This spring, Canadian North airline will retire the last jet in their fleet that can land safely on Cambridge Bay's gravel runway.
For years, the community of about 1,800 has been served by a Boeing 737-200 series jet.
On April 1, 2023, the company is planning to phase out the jet and replace it with smaller turbo-prop airplanes.
Canadian North's CEO Michael Rodyniuk told CBC it is simply becoming too hard and expensive to maintain the decades-old aircraft.
"That aircraft was manufactured in the 1980s and ... useful life for an aircraft typically is 15-20 years. We've stretched this one out to 40 years," he said.
"Understandably, the community would prefer that we keep the jet on the market, and we would love to be able to do that, it's just that the world has moved on from gravel runways, and with Cambridge Bay using a gravel runway we have to use equipment that will fly in to that type of environment."
The company said it will replace the old jet with two ATR 72-500 series aircraft. A spokesperson also said the community will see "no reduction in service" and "no change in the volume of cargo or passengers from the region."
Nonetheless, Cambridge Bay MLA Pamela Gross says it will be a big change for the small Arctic community.
"Going into using the ATR will affect how many people are able to come in and out of the community and how much cargo as well can be brought back and forth," she said.
'A constant maintenance issue'
Cambridge Bay, a regional hub in western Nunavut, isn't the only community in the territory that has problems with airport infrastructure.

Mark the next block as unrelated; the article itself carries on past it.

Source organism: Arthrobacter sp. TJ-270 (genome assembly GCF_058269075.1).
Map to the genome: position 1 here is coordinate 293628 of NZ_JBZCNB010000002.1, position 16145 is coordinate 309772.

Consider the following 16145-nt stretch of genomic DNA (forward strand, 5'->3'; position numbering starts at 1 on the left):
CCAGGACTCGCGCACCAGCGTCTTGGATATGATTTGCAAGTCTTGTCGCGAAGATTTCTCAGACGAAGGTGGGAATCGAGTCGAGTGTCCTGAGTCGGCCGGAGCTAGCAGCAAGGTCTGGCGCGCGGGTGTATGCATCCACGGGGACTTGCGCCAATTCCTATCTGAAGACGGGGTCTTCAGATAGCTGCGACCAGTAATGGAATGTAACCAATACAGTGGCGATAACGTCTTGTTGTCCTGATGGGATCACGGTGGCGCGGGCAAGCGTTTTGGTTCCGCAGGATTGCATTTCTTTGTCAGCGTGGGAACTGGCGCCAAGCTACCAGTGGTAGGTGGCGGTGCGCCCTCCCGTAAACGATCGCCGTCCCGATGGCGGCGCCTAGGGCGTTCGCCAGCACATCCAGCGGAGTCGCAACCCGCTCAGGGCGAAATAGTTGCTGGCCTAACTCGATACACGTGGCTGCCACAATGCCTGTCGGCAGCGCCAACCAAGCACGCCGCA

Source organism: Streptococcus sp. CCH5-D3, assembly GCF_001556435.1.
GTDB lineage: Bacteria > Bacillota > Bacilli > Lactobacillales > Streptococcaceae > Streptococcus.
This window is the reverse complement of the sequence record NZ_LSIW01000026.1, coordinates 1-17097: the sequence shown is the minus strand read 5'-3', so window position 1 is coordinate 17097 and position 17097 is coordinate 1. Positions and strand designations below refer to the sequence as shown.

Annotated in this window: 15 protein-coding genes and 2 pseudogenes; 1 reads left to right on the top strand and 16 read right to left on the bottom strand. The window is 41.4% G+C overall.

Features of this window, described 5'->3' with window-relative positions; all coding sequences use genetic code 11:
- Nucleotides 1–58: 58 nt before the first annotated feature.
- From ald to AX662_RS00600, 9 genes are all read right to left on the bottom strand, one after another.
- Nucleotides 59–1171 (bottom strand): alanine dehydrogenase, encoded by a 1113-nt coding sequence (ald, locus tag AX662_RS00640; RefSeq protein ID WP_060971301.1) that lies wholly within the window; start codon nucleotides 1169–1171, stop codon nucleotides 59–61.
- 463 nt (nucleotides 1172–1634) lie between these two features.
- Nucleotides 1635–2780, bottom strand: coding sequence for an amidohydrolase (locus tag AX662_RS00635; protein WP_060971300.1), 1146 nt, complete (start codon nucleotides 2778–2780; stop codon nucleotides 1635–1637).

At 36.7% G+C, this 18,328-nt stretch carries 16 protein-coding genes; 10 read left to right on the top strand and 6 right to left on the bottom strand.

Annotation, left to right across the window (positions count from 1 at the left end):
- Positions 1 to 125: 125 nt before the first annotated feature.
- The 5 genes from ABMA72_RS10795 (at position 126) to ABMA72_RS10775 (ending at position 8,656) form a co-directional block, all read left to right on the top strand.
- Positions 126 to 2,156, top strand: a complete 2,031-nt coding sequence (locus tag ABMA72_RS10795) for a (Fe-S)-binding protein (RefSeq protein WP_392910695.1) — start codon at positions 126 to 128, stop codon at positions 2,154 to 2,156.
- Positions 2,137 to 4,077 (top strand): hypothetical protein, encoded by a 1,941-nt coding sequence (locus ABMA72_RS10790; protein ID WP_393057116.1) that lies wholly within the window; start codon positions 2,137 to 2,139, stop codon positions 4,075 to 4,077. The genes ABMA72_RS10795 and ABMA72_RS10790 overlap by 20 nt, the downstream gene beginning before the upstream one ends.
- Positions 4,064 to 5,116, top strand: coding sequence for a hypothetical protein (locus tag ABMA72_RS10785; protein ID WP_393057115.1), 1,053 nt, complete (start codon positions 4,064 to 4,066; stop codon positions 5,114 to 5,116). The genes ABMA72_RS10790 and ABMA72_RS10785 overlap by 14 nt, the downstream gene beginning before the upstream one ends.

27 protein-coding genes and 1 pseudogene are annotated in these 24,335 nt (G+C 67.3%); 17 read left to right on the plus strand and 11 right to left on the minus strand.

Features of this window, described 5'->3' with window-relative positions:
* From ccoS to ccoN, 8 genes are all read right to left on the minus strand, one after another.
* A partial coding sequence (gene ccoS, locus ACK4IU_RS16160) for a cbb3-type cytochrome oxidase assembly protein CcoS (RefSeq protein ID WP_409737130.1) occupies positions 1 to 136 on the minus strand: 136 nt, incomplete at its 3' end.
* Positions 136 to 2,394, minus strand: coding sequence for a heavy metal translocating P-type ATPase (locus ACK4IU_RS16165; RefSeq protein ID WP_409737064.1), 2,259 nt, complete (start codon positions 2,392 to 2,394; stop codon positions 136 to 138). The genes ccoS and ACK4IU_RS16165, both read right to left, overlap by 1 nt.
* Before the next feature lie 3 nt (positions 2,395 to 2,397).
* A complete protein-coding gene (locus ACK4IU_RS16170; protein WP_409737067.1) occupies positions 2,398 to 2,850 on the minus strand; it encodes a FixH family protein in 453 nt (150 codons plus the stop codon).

Glenn Priestley is the executive director of the Northern Air Transport Association, an organization that represents air carriers in Canada's North.
He says that only 11 airports in Canada's territories are paved, with only two of them in Nunavut.
"Gravel runway damage is a constant maintenance issue," Priestley said.
"It's not just the runway, though. It's also the approach lighting, it's also the infrastructure, the airport and the terminals ... is a challenge across the North."
However, modernizing runways will require major investments.
Priestley said he didn't know how much a project like paving the runway in Cambridge Bay would cost, but that similar projects tended to be "in the millions."
For Gross, finding the money to improve the runway is a priority.
She told CBC she spoke to Prime Minister Justin Trudeau about modernizing the runway when he visited Cambridge Bay last August and is organizing meetings now to talk with federal ministers about possible sources of funding for the project.
"It's going to be very hard for our community to not have jet service but I'm hopeful that we will be able to find funds from the federal government in the near future to support the need."